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May-16-2007 09:42printcomments

Whales Trapped in Northern California River Near Sacramento

USCG reports indicate that the whales are free swimming and headed in a northerly direction.

humpback whale photo
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(RIO VISTA, Calif.) - The U.S. Coast Guard has received reports of whale sightings in the Sacramento River in vicinity of Rio Vista.

The reports indicate that the whales are free swimming and headed in a northerly direction.

However, the Sacramento Bee Newspaper is reporting a pair of humpback whales appears to be trapped in the Sacramento River because of fishing gear or rope in the California waterway.

Television footage of the whales - believed to be a mother and her calf - show the two playing in the canal about two miles south of the Port of Sacramento.

They were headed upriver toward the turning basin used for deep-water ships, a journey of more than 50 miles from the point where the Sacramento and San Joaquin rivers merge at Suisun Bay.

Sector San Francisco issued a Marine Safety Information Bulletin (MSIB) over VHF-FM channel 16 to alert mariners in the area of the whales' presence.

An updated MSIB will be broadcast upon receipt of updated position reports.

A 100-yard moving Safety Zone, which forbids vessels from coming within 100 yards of the whales, has also been established.

Aircraft should also remain above 1000 feet when in the vicinity of the whales.

*The Humpback Whale is a baleen whale.

One of the larger rorqual species, adults range in length from 12–16 metres (40–50 ft) and weigh approximately 36,000 kilograms (79,000 lb).

The Humpback has a distinctive body shape, with unusually long pectoral fins and a knobbly head. It is an acrobatic animal, often breaching and slapping the water.

Males produce a complex whale song, which lasts for 10 to 20 minutes and is repeated for hours at a time.

The purpose of the song is not yet clear, although it appears to have a role in mating.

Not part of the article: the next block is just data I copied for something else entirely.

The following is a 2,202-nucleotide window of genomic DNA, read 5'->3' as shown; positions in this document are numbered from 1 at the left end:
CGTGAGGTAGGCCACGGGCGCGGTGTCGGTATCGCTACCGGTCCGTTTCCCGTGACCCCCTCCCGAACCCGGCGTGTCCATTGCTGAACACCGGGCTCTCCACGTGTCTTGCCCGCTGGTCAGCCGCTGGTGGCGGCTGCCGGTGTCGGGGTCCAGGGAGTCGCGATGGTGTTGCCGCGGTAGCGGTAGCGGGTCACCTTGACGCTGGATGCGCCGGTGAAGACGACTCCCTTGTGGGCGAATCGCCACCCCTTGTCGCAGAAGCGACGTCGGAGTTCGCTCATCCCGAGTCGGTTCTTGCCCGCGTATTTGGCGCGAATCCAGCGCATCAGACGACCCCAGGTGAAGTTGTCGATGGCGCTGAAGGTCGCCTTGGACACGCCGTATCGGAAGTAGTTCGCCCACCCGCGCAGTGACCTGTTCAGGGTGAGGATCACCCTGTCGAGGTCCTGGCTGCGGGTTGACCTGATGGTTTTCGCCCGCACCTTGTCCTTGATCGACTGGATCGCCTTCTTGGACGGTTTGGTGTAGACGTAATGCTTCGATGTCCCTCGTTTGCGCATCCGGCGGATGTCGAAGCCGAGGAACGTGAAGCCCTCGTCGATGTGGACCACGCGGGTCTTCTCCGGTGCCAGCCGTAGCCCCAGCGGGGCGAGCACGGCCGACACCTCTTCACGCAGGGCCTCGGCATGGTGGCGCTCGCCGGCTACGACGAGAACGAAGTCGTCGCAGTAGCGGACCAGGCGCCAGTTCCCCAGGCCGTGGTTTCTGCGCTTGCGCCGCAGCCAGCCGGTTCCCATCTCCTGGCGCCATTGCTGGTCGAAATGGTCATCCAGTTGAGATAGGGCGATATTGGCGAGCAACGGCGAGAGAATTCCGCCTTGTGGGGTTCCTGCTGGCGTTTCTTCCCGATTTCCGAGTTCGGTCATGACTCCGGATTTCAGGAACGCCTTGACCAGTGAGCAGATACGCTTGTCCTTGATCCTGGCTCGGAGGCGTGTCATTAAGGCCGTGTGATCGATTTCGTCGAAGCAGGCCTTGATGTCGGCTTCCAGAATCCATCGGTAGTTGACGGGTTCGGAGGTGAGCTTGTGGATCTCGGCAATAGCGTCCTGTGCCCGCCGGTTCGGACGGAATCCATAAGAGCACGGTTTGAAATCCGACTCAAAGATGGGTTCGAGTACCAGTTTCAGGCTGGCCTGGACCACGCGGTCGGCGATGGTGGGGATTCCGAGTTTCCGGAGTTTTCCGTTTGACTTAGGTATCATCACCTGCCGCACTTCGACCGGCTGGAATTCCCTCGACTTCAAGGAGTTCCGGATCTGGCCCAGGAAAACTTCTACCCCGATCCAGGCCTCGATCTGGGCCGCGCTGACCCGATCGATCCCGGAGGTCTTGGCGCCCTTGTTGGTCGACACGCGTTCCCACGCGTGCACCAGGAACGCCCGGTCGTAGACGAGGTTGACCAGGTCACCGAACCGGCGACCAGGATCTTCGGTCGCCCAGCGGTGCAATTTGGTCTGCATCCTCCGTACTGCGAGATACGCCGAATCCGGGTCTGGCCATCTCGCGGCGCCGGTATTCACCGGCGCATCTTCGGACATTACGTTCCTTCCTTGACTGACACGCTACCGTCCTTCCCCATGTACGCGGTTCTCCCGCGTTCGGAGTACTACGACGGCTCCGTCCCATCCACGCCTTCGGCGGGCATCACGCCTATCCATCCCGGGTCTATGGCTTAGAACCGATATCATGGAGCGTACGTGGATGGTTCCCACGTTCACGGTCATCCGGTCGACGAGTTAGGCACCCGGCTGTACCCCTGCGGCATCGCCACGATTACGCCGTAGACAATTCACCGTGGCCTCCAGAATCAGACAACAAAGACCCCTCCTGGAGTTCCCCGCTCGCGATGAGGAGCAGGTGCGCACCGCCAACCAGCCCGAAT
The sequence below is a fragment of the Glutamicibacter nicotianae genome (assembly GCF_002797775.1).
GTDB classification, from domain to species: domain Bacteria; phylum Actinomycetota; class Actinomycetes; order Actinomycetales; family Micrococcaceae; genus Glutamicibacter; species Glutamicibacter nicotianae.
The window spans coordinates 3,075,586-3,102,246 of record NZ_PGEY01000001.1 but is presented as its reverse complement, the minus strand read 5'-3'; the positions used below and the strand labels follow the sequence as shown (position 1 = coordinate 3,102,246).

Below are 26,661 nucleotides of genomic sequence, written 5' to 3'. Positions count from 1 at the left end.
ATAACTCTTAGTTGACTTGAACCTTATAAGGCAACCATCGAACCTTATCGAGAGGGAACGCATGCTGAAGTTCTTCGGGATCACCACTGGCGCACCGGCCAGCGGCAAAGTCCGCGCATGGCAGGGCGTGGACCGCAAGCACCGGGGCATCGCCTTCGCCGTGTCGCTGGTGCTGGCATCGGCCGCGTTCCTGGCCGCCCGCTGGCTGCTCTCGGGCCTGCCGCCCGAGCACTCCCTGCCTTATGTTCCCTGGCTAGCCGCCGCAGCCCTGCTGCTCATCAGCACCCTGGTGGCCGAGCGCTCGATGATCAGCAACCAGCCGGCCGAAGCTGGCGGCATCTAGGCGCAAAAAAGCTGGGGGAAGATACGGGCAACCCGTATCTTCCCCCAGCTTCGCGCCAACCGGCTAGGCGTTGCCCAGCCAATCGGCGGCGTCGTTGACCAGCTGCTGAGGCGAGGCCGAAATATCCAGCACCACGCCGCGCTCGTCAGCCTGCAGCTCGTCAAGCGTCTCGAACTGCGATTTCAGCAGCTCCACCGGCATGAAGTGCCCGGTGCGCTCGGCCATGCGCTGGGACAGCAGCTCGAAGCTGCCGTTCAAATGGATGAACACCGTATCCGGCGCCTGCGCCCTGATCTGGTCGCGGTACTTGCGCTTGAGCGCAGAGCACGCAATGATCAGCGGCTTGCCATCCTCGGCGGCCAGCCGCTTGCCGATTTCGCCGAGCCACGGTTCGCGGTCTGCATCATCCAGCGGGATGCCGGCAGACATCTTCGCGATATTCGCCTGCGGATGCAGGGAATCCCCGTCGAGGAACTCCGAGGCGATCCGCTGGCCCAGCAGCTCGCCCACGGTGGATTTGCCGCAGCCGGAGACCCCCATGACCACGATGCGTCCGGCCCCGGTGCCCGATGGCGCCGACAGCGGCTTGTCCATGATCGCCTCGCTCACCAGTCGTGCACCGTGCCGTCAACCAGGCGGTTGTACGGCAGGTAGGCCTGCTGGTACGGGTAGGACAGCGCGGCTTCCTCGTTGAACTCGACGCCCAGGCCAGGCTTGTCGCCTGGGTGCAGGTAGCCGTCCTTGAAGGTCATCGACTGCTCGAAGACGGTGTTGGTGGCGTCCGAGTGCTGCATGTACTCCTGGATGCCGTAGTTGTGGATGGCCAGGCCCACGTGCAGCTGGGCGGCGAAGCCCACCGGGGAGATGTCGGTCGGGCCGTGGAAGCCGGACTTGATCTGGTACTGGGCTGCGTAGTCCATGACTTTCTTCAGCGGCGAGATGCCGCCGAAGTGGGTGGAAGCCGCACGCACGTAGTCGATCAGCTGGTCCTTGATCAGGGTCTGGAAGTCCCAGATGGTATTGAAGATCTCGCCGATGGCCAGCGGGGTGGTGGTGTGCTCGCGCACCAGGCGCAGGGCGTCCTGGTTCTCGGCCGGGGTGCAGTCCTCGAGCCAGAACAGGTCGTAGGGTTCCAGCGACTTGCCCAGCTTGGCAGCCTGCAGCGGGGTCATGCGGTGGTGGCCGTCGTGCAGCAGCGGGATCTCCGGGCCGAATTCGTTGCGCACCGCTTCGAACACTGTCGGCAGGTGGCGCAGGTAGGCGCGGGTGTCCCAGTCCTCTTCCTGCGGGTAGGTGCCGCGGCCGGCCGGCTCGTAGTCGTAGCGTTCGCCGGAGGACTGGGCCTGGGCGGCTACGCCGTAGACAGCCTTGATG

Found in oceans and seas around the world, Humpback Whales typically migrate up to 25,000 kilometres each year.

Humpbacks feed only in summer, in polar waters, and migrate to tropical or sub-tropical waters to breed and give birth in the winter.

During the winter, Humpbacks fast and live off their fat reserves. The species' diet consists mostly of krill and small fish. Humpbacks have a diverse repertoire of feeding methods, including the spectacular bubble net fishing technique.

Like other large whales, the Humpback was a target for the whaling industry, and its population fell by an estimated 90% before a whaling moratorium was introduced in 1966.
* Information from Wikipedia, the free encyclopedia.

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James John May 25, 2007 8:09 am (Pacific time)

So I had a thought earlier today. I'm educated but have no expertise in this matter... But. Whales and dolphins are part of the same family (Cetaceans I believe) and have been known to look for one another in the wild. We have ocean trained dolphins, oddly our navy uses them to help locate submerged mines. So, is it possible to use trained dolphins in the Sac River to help guide the whales out of the bay. Prob a longshot, but nothing else seem to be working.

JW Dewdney May 24, 2007 2:15 am (Pacific time)

They're not LOST. They're seeking respite from US Navy Sonar. I really don't know why the media isn't connecting these things. It makes me quite angry.

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Sean Flynn was a photojournalist in Vietnam, taken captive in 1970 in Cambodia and never seen again.